In the letter, Adolfo Perez, Carnival's Managing Director for the U.K. and Ireland, cited "market conditions, increasing air fares, and the fact that most of [the line's] guests are from the U.S." as the reason for the move.
"We have decided not to deploy a Carnival ship to Europe in 2014," Perez wrote, adding, "Carnival continues to be committed to the UK and Irish markets."
In 2013, Carnival has one ship deployed in the region, Carnival Legend, which sails Baltic and Mediterranean cruises from the U.K. and Barcelona. Carnival Sunshine, formerly Carnival Destiny, which underwent a massive refurbishment culminating in the ship being renamed, is also sailing the Mediterranean until November. Carnival announced yesterday that it would be re-deploying Carnival Legend seasonally out of Sydney, Australia, in 2014.
Speaking to Cruise Critic, Perez said:
"We have been really pleased with the growth in the U.K. and Europe this year and the year before. But we never expected the U.K. market to fill up those ships.
"We rely very heavily on the U.S. to fill ships out of Europe and the U.K., and with the pricing for airline tickets being so high, it's been difficult. Our guests are mainstream America and the costs of air fares is pricing them out.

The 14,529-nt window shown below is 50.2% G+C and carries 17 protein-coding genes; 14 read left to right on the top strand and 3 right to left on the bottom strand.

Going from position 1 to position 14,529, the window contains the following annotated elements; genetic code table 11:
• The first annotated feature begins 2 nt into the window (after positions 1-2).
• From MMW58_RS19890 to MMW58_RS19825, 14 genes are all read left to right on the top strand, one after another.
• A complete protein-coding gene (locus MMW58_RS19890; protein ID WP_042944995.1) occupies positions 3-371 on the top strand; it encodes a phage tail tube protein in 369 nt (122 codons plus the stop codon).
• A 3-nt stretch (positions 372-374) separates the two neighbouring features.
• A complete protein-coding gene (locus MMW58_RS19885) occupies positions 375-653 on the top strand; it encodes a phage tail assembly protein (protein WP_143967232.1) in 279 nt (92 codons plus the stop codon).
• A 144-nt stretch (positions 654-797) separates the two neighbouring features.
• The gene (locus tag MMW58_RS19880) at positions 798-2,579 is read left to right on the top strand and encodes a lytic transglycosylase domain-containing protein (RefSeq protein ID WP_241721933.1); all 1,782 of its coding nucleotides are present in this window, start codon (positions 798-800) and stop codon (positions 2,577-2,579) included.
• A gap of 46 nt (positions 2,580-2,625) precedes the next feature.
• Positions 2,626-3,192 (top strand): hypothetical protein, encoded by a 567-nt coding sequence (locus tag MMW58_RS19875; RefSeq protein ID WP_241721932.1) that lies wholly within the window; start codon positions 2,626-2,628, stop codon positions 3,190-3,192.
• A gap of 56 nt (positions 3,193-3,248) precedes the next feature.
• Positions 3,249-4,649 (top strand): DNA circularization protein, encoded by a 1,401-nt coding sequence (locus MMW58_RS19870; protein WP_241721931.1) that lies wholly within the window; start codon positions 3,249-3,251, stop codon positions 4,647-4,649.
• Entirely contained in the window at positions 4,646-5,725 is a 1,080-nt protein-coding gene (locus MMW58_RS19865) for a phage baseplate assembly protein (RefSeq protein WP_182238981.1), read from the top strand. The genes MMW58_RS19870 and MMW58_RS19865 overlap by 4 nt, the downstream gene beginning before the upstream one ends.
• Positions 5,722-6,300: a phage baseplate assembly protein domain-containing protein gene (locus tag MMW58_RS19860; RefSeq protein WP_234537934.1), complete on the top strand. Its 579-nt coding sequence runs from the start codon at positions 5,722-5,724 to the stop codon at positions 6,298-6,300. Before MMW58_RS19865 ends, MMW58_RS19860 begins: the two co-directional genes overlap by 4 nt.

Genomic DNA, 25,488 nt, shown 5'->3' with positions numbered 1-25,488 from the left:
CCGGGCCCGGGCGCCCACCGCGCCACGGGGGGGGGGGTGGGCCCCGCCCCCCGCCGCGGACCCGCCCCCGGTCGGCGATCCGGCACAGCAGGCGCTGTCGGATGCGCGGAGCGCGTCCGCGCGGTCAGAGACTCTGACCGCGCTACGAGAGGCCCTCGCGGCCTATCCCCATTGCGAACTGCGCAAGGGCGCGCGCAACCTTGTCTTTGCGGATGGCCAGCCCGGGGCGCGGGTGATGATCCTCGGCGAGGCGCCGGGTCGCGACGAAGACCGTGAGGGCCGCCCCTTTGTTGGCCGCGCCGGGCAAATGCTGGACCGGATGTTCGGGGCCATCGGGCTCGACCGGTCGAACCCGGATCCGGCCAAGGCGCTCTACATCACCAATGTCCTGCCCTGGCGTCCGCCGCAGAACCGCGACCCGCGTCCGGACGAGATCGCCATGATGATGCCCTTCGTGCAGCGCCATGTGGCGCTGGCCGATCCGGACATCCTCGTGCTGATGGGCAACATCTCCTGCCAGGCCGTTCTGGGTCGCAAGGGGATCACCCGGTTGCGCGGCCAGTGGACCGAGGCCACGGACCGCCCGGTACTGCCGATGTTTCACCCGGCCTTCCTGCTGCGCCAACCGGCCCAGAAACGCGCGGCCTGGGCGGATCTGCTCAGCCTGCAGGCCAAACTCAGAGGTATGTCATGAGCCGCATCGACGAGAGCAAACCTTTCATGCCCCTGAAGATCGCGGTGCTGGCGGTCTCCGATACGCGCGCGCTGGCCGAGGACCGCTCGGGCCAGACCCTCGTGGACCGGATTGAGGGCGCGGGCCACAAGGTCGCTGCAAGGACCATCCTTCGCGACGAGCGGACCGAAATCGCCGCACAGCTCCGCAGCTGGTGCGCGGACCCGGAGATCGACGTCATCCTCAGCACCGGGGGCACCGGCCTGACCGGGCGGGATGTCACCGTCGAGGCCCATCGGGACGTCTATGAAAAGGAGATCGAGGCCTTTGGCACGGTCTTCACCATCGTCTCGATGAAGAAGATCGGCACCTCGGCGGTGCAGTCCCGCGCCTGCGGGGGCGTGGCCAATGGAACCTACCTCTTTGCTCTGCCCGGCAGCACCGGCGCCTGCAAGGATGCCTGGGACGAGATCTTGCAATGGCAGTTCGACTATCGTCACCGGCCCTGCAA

"[So] we made the decision not to be in Europe next year and to base our ships closer to the U.S."
Perez claimed the decision was not based on poor take up of the ships or a poorly-performing U.K. market. He also said that Carnival would continue to have a U.K. office and sell to the U.K. market -- just not on U.K. or Europe-based ships:
"We are not walking away from the U.K market by any means, we are actively recruiting for a sales role," he said.
Perez, however, would not comment on the percentage of North American passengers, but he said it was a "very significant majority."
Asked if the ships might have been "too American" for the Europeans, Perez said: "It's an American product, but we made tweaks for the U.K. and European market -- British comedians onboard, tea & coffee making facilities, Marmite and brown sauce. So no, I don't think that put people off. Breeze is very international and we had great feedback from people who sailed on her."
Perez was brought into the U.K. a year and a half ago to try to establish Carnival as a significant presence in the European and U.K. markets.
Last year Perez oversaw the launch in Europe of Carnival's newest ship Carnival Breeze; and this year he has overseen the delayed launch of Carnival Sunshine. He also oversaw the line's first-ever U.K. television advertising campaign in January.
Carnival has committed to keeping part of its administrative and sales force operating in the U.K. through 2014, and says it will be increasingly reliant on U.K. customers to fill ships sailing from the United States. The line said the majority of its customers in the U.K. choose cruises that depart from the U.S.
Perez added that he hoped that things might change in 2015 and that a ship might return to Europe, but added that no decision had yet been made and would not be made before this summer.
--by Jamey Bergman, U.K. Production Editor, and Adam Coulter, U.K. Editor